Michal Chmela’s selection
August 2nd was the Roma Genocide Remembrance Day and Czech media saw fit to reflect that in various ways over the course of the week. A2larm published a piece about a French documentary that compared the situation of the Romani in Spain, Germany and France to that of Czech Republic, Hungary and Romania and the comparison is frankly terrifying: according to the film, the Romani in post-communist countries are worse off than they were back when those were actually communist countries. With social exclusion rising in spite of European money provided for the exact opposite and the social housing bill having been effectively torpedoed by the Czech Parliament, we appear to be at a crossroads: should the currently fashionable trend of politics scoring points by inciting hatred against minorities continue, we’ll end up following the path towards a nationalistic, non-liberal state in the vein of Hungary. But the question seems to be not whether we can turn this around – but if we want to.
And whether we really want people like the father instructing his daughter to pound the pillow as if it was a gypsy or a Muslim to decide for us. Turns out it might even be a crime. Who knew? And more importantly, who is going to care?
In slightly more cheerful news, EU Observer posted a rather fascinating probe into what it calls the fake news industry in the Czech Republic. It turns out that this country is not only an eager recipient of fake news and hoaxes but it also serves as a starting point for many successful lies that end up having a star career abroad. The Czech Republic has finally found an export commodity, hooray.
Michal Chmela is a translator and journalist.
Nino Sichinava’s selection
Mikheil Saakashvili in Poland
Former President of Georgia and ex-governor of Ukraine, Mikheil Saakashvili arrived in Warsaw from the United States for what was his first international trip since Ukrainian President Petro Poroshenko stripped him of his Ukrainian citizenship on July 26. He has taken part in Poland’s commemorations marking the anniversary of the 1944 Warsaw Uprising against Nazi occupation. During his speech on August 4th he thanked Poland for the support and contribution to both Georgia and Ukraine.
HBO buys ‘Hostages’
New Georgian movie directed by Rezo Gigineishvili, a joint Georgian-Polish-Russian production, has been bought by HBO Europe. According to Georgian Journal, ‘Hostages’, the film about the real story that occurred in Soviet Georgia, will be premiered on TV along with other films by HBO.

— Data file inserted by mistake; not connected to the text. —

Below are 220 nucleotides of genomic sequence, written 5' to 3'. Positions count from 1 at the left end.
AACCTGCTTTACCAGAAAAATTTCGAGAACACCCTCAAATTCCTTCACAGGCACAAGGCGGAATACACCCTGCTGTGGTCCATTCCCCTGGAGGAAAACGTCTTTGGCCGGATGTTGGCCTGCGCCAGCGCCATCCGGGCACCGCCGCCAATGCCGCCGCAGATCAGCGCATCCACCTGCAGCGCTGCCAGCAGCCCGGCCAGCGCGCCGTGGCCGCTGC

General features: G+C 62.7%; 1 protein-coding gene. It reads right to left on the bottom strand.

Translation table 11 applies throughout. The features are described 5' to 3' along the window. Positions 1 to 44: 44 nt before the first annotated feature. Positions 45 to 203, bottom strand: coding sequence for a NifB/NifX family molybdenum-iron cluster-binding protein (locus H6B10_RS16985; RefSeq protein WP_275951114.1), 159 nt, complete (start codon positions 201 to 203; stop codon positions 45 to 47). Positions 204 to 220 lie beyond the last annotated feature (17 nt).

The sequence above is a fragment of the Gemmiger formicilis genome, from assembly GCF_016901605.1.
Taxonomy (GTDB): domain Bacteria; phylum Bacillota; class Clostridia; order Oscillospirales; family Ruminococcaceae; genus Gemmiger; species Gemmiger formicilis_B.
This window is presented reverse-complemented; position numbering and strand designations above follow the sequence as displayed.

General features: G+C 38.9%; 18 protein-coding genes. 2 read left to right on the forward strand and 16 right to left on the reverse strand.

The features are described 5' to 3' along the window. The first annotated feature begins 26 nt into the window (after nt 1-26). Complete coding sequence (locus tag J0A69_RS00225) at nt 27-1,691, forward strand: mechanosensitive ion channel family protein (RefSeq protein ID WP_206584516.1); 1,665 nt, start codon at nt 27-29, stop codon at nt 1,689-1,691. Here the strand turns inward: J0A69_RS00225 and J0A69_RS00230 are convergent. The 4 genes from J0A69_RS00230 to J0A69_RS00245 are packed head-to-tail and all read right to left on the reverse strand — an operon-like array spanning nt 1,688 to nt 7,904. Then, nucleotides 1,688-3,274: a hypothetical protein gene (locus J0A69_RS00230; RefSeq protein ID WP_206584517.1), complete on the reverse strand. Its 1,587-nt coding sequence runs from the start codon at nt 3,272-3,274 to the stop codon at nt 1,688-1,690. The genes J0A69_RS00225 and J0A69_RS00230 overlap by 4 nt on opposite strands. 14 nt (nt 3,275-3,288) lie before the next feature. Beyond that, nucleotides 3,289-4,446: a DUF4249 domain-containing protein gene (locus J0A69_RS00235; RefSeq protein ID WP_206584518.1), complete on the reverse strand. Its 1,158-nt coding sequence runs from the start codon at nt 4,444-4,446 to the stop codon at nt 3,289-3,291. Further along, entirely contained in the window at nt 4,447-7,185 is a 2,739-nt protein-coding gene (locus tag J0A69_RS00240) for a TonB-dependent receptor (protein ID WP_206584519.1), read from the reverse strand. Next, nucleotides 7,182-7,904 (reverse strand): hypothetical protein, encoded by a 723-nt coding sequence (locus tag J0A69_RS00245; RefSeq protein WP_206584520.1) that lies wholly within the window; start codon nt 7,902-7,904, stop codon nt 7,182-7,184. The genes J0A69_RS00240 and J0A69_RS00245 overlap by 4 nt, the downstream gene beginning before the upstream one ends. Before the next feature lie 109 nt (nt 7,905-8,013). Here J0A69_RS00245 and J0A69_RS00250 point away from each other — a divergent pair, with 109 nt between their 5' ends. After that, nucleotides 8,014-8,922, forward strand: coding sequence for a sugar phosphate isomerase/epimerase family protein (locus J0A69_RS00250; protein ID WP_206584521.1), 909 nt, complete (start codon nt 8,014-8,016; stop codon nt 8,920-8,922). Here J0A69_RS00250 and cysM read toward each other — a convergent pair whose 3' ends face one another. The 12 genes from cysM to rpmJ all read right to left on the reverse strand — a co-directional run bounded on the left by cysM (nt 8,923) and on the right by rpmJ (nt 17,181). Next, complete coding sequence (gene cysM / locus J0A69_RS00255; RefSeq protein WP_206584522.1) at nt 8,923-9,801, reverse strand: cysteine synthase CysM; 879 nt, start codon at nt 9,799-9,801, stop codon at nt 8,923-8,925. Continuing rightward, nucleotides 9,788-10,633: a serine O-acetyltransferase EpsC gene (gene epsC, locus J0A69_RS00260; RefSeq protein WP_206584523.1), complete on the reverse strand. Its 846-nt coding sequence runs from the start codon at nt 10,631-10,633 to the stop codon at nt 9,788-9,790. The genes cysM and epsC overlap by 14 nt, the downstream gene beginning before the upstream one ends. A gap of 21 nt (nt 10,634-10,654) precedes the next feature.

Mike Pence visits Georgia
Since Georgian issue was taken off of the agenda during the first meeting of Putin and Trump, the country feared the loss of support from US. However, the visit of Mike Pence, Vice President of USA, has reassured the public that Georgia’s security and freedom is still on the list of important issues. Imedi News published the series of tweets from Pence account where he shares his full support to Georgia and its people.
Members of Pussy Riot got arrested after the protest in Yakutsk
Following the protest against the conviction of the Ukrainian film-director, Oleg Sentsov, two members of the protest group Pussy Riot, Maria Alekhina and Olga Borisovna were detained by the police for carrying out an unauthorized event. BBC reminds the readers that Oled Sentsov was sentenced to 20 years of imprisonment in 2015 for creating and running terroristic organizations that were in charge of two attacks in Crimea.
Nino Sichinava is an International Relations student at Lazarski University (Poland) and Coventry University (UK). A contributor for Political Critique and European Alternatives.
Anna Azarova’s selection
Abcug.hu reports on a recent study on “the workers’ elite” in western Hungary, the factory workers who benefited from the fall of communism, work for big multinationals, and live comfortably — yet are xenophobic, anti-West, and support the far-right Jobbik party. The researchers claim that the results are difficult to compare across the country, as researching workers is rather unpopular due to the “communist” associations the topic evokes, but they are noteworthy nonetheless. According to the study, among the reasons for the strong popularity of Jobbik are the absence of a “genuine” left-wing party, antiziganism, authoritarian and macho culture, and family remembrance of agrarian repression during communism.
The Hungarian Üvegplafon (Glass Ceiling) blog drew attention to the still prevailing tendency that the extra labour necessary for living a more ecologically conscious lifestyle often falls to wives and mothers. Therefore, the added efforts of a sustainable household should be considered as part of the disproportional reproductive and emotional labour women are expected to perform for their families.
A collection of some basic facts on the death penalty in Belarus: did you know that only men can get executed, but not women? That in a 1996 referendum 80% of the population voted to keep the death penalty? Or that the last sentence to capital punishment was … wait for it … two weeks ago? Available in Belarusian and Russian.
Anna Azarova is a graduate student in Budapest and a freelance translator.